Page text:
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RUST RESEARCHER: K-State graduate student Bliss Betzen works on analyzing resistance genes to a devastating race of wheat stem rust called Ug-99 which has caused serious crop losses in eastern Africa and the Middle East.

K-State grad student finds her passion in study of wheat genetics

Ug-99, a deadly stem rust strain, is the subject of Bliss Betzen's wheat research.

Bliss Betzen grew up a plant and agriculture lover, the legacy of a father with longtime leadership experience in Kansas Farm Bureau and a mother who spent some time as a professional landscape designer. A major in agronomy at Kansas State University was a natural fit.

"From early childhood, I would toddle after Dad, going to county Farm Bureau meetings, surrounded by farmers; or tagging along with mom, surrounded by plant lovers," she says. "Given that, even though I grew up in the town limits of Parsons, agronomy was a good fit for me.

Betzen discovered a passion for plant genetics early on, and is now a graduate research assistant in the Plant Pathology Department at K-State, focusing her work on analyzing resistance genes for a deadly race of wheat stem rust, Ug-99, that has caused devastating losses in eastern Africa and has spread to the Middle East. Ug-99 was discovered in Uganda in 1999, which is how it got its name.

"Wheat has always had a special place in my heart," Betzen says. "I'm a Wheat State girl. Being able to find help for wheat growers in Africa and the Middle East would be a major accomplishment."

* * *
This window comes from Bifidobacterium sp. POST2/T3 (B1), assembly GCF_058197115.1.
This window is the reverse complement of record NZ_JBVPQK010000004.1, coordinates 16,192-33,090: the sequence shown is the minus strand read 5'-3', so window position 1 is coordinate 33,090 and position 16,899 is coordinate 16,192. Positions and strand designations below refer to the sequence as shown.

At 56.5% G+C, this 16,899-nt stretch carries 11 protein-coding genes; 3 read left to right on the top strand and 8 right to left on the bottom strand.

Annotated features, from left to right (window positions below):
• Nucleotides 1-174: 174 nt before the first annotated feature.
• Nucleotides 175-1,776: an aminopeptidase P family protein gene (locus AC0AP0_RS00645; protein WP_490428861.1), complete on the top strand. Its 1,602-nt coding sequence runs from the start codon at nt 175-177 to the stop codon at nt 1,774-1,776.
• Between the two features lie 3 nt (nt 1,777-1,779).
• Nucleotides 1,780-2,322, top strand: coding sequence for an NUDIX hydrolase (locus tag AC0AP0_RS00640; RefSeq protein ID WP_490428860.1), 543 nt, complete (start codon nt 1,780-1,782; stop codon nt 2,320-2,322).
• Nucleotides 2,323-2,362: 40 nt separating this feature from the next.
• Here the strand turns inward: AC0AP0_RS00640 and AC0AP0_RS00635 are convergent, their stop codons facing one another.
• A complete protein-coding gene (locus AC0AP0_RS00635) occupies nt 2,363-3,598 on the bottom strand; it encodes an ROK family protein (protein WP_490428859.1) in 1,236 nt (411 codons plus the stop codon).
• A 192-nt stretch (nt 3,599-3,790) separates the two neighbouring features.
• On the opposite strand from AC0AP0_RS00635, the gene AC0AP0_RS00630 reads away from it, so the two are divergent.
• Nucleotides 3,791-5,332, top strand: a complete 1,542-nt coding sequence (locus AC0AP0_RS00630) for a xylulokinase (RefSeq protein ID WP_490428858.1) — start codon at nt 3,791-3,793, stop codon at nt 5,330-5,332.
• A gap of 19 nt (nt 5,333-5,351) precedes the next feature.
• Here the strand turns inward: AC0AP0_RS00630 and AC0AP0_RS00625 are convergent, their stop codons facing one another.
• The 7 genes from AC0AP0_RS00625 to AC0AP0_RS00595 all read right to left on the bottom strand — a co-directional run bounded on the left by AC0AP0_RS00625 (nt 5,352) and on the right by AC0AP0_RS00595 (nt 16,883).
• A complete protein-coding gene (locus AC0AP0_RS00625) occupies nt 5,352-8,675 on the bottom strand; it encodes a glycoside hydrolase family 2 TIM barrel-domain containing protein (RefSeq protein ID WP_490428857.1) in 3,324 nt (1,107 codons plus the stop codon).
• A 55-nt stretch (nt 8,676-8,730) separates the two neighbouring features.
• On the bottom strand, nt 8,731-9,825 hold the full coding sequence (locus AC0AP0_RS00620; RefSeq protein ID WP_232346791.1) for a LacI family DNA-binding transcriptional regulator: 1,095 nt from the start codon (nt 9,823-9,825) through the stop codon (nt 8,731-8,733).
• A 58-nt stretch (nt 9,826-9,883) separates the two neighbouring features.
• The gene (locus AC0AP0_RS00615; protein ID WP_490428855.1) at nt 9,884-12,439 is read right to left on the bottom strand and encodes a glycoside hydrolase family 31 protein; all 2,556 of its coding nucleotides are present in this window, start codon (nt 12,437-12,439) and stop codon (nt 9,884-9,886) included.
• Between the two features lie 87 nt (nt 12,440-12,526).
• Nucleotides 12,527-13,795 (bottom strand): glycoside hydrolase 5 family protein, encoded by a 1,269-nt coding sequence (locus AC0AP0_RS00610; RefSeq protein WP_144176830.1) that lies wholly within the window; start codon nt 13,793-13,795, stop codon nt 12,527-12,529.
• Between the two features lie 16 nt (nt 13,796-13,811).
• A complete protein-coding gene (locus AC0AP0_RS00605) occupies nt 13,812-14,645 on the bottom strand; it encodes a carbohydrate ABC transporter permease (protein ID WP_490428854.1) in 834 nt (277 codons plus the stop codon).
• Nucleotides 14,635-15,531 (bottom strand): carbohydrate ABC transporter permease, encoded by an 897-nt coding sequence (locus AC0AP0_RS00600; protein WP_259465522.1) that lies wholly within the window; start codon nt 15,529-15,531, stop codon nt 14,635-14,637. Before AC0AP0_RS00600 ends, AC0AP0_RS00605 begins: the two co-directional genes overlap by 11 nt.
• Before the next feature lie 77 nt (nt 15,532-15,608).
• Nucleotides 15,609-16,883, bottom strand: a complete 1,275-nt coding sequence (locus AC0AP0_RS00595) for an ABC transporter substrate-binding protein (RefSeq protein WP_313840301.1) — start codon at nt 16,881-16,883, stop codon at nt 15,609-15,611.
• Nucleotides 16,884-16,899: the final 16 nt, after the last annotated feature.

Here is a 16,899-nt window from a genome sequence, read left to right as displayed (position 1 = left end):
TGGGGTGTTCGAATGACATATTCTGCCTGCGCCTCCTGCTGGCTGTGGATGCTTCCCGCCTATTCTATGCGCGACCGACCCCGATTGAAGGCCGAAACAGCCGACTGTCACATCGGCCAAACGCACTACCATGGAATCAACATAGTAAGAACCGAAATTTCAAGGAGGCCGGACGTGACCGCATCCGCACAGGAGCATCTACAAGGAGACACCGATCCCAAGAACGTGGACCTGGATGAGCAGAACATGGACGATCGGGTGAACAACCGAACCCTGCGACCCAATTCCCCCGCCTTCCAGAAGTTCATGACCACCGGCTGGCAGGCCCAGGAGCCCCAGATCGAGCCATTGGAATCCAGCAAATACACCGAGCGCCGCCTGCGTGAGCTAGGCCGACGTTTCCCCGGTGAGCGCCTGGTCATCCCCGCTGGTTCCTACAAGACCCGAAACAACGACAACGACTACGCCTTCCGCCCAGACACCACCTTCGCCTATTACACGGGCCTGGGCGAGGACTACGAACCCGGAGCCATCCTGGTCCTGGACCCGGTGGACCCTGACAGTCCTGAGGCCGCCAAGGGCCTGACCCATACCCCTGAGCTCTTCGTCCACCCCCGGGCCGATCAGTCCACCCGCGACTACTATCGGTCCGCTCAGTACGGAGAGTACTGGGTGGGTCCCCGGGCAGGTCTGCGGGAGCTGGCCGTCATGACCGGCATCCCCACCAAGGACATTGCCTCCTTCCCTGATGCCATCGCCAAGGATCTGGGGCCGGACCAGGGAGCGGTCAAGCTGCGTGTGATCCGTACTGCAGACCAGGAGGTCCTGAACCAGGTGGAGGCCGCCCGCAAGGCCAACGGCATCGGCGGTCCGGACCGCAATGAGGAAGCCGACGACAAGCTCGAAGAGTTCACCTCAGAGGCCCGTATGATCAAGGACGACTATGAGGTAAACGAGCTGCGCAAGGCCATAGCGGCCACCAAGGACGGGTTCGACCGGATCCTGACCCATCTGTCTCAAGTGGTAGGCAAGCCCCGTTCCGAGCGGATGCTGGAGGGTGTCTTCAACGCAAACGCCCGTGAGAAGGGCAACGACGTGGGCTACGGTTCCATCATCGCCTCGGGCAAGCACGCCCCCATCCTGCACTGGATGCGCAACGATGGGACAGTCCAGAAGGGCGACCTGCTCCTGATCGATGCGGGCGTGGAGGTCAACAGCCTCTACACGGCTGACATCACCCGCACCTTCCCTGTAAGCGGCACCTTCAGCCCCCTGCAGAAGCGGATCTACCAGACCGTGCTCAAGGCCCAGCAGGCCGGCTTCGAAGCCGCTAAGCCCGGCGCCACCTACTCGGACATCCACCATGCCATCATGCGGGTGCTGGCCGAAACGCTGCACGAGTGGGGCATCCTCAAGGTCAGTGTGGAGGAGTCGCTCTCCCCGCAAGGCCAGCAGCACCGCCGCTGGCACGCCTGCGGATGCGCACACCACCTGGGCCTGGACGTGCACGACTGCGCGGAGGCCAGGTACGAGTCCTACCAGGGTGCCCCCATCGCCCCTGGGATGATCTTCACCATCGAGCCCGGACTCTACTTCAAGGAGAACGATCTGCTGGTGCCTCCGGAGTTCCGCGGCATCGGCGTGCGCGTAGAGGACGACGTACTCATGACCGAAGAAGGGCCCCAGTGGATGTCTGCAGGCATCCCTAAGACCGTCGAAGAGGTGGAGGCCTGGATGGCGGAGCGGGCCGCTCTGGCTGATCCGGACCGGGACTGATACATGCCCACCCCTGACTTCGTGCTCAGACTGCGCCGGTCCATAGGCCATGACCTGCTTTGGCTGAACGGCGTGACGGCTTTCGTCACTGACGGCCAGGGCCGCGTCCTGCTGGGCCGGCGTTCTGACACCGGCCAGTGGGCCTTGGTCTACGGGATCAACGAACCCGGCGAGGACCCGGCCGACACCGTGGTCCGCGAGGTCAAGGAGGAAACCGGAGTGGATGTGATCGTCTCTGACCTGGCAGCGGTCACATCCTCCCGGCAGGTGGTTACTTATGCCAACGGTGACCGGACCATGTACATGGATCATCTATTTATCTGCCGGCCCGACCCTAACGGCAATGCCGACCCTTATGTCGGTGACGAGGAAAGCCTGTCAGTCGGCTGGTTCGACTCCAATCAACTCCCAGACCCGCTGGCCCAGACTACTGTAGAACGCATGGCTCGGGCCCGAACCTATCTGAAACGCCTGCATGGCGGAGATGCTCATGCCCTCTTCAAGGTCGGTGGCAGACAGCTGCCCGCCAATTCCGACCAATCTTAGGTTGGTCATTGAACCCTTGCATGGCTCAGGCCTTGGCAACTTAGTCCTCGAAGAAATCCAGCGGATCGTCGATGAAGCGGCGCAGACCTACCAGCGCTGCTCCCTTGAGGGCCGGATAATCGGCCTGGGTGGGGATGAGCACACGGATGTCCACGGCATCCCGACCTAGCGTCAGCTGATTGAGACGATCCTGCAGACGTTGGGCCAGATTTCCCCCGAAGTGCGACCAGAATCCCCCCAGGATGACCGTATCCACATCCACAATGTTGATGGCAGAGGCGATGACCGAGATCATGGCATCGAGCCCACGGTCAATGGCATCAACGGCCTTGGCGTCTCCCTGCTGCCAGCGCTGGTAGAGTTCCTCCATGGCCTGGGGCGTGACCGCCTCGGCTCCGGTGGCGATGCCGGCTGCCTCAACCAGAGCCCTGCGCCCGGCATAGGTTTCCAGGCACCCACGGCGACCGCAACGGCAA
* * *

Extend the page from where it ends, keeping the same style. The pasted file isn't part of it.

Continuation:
In the U.S., major stem rust losses are rare, so research is concentrated on leaf rust and stripe rust which pose larger threats. But for farmers in Africa and the Middle East, the stem rust is a deadly real threat.

"It is extremely virulent, something that blindsided a lot of the wheat community in Africa," Betzen says. "Resistance hadn't been established for this race group at the time. When it hit, it hit hard. It has rapidly evolved over the years, just like other rust and fungi. We have to keep working to find resistance genes to be available for each strain as it evolves."

Betzen's research involves studying the original Ug-99 race of stem rust, along with all of the variants that have emerged so far.

"When I see variants, I study the new additions or deletions in a sequence that indicate how it is evolving and what is allowing it to pass our defenses," she says.

Betzen says she works with synthetic duplicates of the Ug-99 race, not with the actual spores. Since the disease does not exist in the U.S., working with the actual fungus would present too great a threat to the domestic crop.

Betzen is just one of many scientists around the world who are working to find an answer to the pathogen. Most of them, like Betzen, are looking for resistant genes among the many wild parents of bread wheat, with materials from places such as the wheat genetics library seed bank at K-State.

Betzen says she plans to develop her career in the wheat genetics field.

"I have a really big heart for wheat and food security is one of the things that drove me to this career field," she says. "It is important to understand the evolution of the diversity of this stem rust race."

Ug-99, in severe cases, can cause a 100% loss of the wheat crop in affected fields. While scientists work to find resistant genes that can defend against this pest, the farmers in Africa and the Middle East are doing their best to contain it in areas where it is already present."

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